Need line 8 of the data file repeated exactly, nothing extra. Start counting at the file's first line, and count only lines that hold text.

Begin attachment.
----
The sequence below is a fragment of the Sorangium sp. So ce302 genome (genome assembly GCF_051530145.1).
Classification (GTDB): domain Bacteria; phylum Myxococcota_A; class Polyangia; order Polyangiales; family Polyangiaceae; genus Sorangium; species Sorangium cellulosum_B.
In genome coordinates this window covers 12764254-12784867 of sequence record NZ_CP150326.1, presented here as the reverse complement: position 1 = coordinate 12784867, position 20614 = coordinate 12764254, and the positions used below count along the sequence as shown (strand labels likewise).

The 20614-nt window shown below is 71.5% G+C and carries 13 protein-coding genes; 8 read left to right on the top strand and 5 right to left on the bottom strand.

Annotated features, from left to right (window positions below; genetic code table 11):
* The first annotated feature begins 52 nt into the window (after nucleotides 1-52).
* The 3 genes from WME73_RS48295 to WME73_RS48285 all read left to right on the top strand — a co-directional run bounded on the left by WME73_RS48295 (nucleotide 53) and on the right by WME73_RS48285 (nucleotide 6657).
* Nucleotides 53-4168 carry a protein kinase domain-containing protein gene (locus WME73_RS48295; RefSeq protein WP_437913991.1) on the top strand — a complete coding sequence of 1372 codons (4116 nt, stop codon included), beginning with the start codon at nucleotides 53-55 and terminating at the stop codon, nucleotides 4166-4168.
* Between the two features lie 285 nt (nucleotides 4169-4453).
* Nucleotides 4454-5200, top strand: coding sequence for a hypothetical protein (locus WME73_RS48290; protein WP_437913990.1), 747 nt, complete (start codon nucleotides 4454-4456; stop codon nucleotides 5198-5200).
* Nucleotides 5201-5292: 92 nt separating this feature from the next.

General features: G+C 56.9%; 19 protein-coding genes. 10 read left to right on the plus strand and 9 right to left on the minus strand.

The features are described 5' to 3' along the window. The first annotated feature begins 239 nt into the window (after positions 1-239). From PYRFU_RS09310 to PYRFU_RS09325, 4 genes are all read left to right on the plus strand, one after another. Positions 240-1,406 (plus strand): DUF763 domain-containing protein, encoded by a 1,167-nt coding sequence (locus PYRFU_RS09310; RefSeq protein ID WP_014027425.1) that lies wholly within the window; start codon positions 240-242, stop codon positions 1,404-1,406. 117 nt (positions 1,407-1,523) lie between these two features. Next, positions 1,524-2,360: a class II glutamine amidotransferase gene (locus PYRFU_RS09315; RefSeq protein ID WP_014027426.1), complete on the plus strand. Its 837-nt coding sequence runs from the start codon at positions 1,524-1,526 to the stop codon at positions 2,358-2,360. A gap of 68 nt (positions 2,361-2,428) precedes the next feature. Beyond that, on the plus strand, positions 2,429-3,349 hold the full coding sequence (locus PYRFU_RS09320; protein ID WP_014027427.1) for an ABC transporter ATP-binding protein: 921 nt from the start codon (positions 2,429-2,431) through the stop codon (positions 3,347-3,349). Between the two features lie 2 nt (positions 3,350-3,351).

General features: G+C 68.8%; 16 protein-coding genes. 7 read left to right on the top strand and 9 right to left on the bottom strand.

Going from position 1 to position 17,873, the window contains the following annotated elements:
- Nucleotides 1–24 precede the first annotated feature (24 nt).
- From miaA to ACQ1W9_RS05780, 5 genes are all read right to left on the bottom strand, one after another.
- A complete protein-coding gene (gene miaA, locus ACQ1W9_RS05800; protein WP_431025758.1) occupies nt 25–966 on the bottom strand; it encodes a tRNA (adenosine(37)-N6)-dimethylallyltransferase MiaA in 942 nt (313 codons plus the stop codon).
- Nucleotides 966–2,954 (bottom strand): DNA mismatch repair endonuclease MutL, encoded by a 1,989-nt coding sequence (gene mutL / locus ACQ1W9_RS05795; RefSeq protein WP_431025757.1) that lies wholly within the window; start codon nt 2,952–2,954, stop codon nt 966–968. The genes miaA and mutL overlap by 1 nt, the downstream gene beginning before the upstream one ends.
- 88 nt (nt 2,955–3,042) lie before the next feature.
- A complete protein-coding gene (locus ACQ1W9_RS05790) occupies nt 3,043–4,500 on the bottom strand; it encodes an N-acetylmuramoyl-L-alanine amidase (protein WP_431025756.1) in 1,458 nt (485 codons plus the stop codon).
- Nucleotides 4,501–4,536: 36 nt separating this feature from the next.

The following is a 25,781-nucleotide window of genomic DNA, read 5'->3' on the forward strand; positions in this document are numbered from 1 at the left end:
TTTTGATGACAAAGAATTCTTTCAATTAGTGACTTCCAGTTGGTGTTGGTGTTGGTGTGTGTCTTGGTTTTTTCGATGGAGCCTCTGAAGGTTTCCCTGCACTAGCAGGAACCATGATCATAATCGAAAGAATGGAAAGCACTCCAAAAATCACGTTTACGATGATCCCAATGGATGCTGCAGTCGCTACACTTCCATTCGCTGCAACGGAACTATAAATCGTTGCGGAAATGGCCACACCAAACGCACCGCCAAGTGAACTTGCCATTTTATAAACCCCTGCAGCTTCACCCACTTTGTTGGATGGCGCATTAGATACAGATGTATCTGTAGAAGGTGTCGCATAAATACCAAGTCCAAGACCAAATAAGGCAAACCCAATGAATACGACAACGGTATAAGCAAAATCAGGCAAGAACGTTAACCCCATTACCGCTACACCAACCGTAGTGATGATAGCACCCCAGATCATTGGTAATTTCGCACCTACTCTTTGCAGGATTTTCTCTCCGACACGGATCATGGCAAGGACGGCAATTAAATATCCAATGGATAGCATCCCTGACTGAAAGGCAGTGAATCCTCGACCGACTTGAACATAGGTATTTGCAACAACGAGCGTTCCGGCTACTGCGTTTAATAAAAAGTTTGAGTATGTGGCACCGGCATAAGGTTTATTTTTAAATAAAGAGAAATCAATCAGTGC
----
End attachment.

* Nucleotides 53-4168 carry a protein kinase domain-containing protein gene (locus WME73_RS48295; RefSeq protein WP_437913991.1) on the top strand — a complete coding sequence of 1372 codons (4116 nt, stop codon included), beginning with the start codon at nucleotides 53-55 and terminating at the stop codon, nucleotides 4166-4168.